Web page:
Waterfowlers can place both duck and specklebelly decoys around the same blind, but it's necessary to keep the two species separated. Place about two to 12 speck decoys about 10 to 30 yards from the blind on the opposite side of the duck decoys; place speck decoys on dry ground or in marsh grass instead of in the water. Put one or two at extreme shotgun range to mark the kill zone's limit. Geese separate themselves more, so place speck decoys a little farther apart than the duck decoys are set out.

When duck hunting in southwest Louisiana, keep a speck call handy. Most of the specklebellies seen in Louisiana will winter south of Alexandria and west of Lafayette, although one might occasionally be bagged anywhere in the state. Even without decoys, a skilled specklebelly caller can bring the birds in more effectively than any spread will.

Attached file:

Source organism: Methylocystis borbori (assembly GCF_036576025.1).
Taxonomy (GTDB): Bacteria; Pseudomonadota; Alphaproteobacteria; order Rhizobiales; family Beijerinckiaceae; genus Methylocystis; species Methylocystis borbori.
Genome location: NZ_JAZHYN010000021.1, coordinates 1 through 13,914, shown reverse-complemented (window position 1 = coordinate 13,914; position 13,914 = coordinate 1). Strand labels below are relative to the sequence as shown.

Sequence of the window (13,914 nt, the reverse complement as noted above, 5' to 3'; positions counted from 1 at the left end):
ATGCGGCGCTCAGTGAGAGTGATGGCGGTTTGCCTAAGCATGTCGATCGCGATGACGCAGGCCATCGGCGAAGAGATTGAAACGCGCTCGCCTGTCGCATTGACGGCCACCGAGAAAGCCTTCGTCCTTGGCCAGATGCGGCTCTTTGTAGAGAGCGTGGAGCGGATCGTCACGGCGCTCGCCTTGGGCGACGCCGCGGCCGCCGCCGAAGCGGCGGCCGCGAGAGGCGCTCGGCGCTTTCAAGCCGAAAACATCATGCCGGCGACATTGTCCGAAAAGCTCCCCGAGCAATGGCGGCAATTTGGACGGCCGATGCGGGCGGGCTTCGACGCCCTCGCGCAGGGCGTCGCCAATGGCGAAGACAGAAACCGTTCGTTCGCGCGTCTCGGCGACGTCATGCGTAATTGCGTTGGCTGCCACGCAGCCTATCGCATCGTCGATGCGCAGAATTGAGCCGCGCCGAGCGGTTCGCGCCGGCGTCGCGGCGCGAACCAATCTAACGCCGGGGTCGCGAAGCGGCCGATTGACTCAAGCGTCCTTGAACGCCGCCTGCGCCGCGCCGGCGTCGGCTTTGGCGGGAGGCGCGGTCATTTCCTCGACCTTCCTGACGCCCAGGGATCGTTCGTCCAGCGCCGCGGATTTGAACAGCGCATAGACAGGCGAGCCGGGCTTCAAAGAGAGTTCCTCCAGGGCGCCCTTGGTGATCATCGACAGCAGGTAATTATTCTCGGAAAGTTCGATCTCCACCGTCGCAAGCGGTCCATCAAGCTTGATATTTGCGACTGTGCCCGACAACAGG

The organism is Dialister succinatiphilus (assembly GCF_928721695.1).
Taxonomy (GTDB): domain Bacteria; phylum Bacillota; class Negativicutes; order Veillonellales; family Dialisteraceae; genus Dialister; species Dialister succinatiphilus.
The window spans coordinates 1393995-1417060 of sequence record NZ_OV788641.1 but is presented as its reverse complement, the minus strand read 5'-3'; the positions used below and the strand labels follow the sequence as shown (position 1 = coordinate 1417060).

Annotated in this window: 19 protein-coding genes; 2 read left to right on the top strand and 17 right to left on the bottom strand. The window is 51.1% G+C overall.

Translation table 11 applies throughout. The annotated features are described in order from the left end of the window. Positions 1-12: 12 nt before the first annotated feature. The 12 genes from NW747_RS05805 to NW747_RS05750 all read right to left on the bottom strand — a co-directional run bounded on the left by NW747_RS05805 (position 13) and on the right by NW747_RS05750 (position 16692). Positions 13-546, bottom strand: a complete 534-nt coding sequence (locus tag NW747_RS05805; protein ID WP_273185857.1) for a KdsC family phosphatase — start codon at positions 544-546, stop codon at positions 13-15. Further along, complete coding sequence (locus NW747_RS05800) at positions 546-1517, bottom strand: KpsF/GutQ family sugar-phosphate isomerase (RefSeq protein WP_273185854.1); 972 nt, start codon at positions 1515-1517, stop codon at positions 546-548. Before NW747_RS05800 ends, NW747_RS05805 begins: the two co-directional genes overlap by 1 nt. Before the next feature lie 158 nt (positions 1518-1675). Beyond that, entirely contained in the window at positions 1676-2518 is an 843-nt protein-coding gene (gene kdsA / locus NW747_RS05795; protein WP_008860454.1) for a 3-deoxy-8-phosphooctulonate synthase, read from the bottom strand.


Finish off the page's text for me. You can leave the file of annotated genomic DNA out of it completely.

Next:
"If you can get specks talking back and forth to you, they'll usually come in," noted Lake Charles guide Sammie Faulk. "Snow geese usually travel in larger flocks, so there's more calling. Two or three people in the blind could call. With specks, I like only one caller in a blind. Most of the time, the caller is talking to one specklebelly goose in a one-on-one conversation."

Convince the lead specklebelly to come visiting and the entire flock might swing within range. However, specklebellies often frustrate hunters with their annoying habit of passing over a blind to land in grass just out of range. One false move, and the entire flock disappears at high speed. Therefore, blind material should look as natural as possible. In fact, it shouldn't look like anything at all.